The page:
Composer George Frideric Handel was born today in 1685. Famous for the “Hallelujah Chorus” and Messiah, Handel nevertheless had a prolific career as a opera composer and drew on a wide range of musical influences from German, French, Italian, and English traditions.
In addition to his distinguished musical career, which included 42 operas, as well as many shorter compositions and oratorios, Handel actively supported various charitable institutions. In fact, the first performance of Messiah was held to benefit individuals imprisoned for debt and hospitals. On April 13, 1742, concertgoers crowded into the Great Music Hall on Fishamble Street in Dublin; to accommodate the largest audience possible, gentlemen were asked not to wear swords, and ladies were discouraged from wearing hoops in their dresses. The performance earned rave reviews, and a second concert was given in Dublin in June.
When Messiah made its London premiere on March 23 1743, responses were less than enthusiastic. Some felt that the venue, Covent Garden, did not suit the sacred nature of the music. Almost the entirety of the libretto is drawn from the text of the King James Bible; the sole exception is the Psalms, which are based on Miles Coverdale’s translation. Messiah eventually became a standard part of London’s musical repertoire; in fact, Handel attended a performance on April 6 1759, just days before he died.
More facts about George Frideric Handel:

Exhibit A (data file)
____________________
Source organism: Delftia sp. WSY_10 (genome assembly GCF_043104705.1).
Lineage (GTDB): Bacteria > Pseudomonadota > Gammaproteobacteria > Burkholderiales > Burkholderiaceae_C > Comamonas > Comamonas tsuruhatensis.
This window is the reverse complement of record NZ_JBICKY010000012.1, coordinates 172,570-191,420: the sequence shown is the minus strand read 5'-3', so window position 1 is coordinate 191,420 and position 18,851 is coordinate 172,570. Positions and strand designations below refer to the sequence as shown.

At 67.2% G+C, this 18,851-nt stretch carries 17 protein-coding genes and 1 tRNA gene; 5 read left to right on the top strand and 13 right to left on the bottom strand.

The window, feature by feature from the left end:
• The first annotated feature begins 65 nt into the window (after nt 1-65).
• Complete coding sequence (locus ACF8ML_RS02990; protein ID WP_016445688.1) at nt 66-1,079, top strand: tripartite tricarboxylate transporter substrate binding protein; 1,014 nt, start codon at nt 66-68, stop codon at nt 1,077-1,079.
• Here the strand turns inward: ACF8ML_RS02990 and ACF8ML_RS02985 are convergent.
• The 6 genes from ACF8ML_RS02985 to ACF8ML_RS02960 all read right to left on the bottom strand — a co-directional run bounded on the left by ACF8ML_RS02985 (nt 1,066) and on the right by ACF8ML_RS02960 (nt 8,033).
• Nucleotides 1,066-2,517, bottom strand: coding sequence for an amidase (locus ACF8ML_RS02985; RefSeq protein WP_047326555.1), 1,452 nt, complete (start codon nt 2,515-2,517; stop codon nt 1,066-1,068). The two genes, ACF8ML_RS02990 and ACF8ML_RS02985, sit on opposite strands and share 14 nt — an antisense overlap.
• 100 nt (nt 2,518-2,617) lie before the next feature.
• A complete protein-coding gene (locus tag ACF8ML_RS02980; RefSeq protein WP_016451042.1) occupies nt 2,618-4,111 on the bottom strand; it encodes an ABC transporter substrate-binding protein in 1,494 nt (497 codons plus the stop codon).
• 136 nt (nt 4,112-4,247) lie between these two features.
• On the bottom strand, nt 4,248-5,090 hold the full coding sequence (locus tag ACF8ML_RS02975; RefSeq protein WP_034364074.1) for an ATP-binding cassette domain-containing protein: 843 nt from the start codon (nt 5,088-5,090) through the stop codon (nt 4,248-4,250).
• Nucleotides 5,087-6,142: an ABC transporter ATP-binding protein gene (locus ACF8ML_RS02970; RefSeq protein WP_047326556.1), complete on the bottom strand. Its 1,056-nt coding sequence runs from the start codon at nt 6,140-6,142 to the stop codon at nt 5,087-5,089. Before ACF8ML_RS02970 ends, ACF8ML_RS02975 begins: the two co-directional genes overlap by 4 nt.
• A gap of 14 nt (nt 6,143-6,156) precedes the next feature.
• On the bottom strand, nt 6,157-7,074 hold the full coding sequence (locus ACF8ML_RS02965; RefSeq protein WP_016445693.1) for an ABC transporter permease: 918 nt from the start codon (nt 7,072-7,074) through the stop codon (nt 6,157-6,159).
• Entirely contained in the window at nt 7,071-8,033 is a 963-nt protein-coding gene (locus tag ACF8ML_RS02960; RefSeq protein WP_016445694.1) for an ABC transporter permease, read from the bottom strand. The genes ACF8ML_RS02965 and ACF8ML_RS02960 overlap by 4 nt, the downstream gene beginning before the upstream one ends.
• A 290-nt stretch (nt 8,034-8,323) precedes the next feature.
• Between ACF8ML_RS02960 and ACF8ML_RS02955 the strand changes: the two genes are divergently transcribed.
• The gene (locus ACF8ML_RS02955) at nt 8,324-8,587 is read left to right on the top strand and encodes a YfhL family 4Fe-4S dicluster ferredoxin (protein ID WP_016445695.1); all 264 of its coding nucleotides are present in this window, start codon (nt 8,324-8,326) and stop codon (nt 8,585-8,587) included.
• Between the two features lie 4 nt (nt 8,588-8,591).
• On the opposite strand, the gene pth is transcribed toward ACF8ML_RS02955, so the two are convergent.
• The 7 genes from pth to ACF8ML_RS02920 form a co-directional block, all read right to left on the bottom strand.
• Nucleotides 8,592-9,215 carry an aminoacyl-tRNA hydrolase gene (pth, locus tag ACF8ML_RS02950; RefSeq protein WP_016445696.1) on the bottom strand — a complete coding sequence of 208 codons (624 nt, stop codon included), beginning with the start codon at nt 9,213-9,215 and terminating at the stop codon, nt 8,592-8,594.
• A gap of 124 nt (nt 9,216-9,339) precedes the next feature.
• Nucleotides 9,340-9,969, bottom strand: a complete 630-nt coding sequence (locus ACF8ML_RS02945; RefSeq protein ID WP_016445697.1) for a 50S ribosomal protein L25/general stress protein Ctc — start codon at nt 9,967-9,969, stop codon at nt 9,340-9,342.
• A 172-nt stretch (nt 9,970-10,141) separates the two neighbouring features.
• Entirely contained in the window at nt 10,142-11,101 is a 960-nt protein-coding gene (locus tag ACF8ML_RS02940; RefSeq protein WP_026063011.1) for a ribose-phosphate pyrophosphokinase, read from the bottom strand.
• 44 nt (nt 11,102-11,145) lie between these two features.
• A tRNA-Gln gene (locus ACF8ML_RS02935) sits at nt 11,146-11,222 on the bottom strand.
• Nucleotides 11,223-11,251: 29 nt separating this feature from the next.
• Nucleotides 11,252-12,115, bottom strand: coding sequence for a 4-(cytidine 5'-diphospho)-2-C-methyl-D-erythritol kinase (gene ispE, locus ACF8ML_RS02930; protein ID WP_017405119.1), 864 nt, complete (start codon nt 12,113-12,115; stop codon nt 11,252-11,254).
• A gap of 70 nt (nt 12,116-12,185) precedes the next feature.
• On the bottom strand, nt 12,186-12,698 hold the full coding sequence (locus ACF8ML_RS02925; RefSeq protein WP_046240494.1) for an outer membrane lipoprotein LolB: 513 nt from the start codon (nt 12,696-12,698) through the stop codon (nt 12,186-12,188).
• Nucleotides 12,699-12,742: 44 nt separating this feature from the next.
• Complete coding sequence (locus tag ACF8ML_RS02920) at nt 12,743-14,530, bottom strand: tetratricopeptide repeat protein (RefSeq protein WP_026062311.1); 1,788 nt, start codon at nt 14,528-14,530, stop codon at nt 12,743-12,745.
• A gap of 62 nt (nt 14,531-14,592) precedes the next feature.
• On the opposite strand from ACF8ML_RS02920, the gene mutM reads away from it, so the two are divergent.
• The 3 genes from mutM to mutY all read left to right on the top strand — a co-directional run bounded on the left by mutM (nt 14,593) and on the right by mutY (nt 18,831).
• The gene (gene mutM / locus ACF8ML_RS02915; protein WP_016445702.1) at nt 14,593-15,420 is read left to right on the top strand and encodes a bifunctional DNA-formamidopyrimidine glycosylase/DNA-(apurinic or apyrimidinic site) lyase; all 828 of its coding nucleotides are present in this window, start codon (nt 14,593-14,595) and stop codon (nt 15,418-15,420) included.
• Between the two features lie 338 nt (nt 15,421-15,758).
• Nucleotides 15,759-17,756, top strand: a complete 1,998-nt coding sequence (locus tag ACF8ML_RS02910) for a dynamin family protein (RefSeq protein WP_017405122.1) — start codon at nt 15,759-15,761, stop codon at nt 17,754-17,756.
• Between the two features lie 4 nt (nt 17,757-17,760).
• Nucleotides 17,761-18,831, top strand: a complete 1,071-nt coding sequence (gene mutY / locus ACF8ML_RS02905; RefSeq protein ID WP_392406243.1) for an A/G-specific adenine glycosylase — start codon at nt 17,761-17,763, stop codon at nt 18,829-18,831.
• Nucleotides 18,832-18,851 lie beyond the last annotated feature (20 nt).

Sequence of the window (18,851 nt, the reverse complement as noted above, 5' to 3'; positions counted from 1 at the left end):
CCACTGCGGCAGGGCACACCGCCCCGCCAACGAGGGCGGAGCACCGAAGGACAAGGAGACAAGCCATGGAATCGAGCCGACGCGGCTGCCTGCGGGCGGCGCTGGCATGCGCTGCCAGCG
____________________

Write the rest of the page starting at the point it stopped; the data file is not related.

1. George Frideric Handel was made a British citizen by an Act of Parliament.
2. He gave several benefit concerts in support of London’s Foundling Hospital, which provided care for abandoned and unwanted children. The hospital, now the Founding Museum, holds a large collection of Handel memorabilia.
3. Handel’s father discouraged his son’s interest in music and wanted Handel to be a lawyer instead; according to one biographer, Handel hid a clavichord in an upstairs room and practiced in secret.
4. Although Messiah is now associated with the Christmas season, it was originally performed during Lent.
5. George Frideric Handel has a feast day on the liturgical calendar of the Episcopal Church in the United States.
Amy Arden assisted in the development and production of the Manifold Greatness website. She is a communications associate at the Folger Shakespeare Library.
February 23, 2012 | Categories: Influences, The KJB in History, The KJB Today | Tags: Authorized King James Version, Covent Garden, Dublin, Folger Shakespeare Library, Foundling Museum, George Frideric Handel, London, Messiah | Leave a comment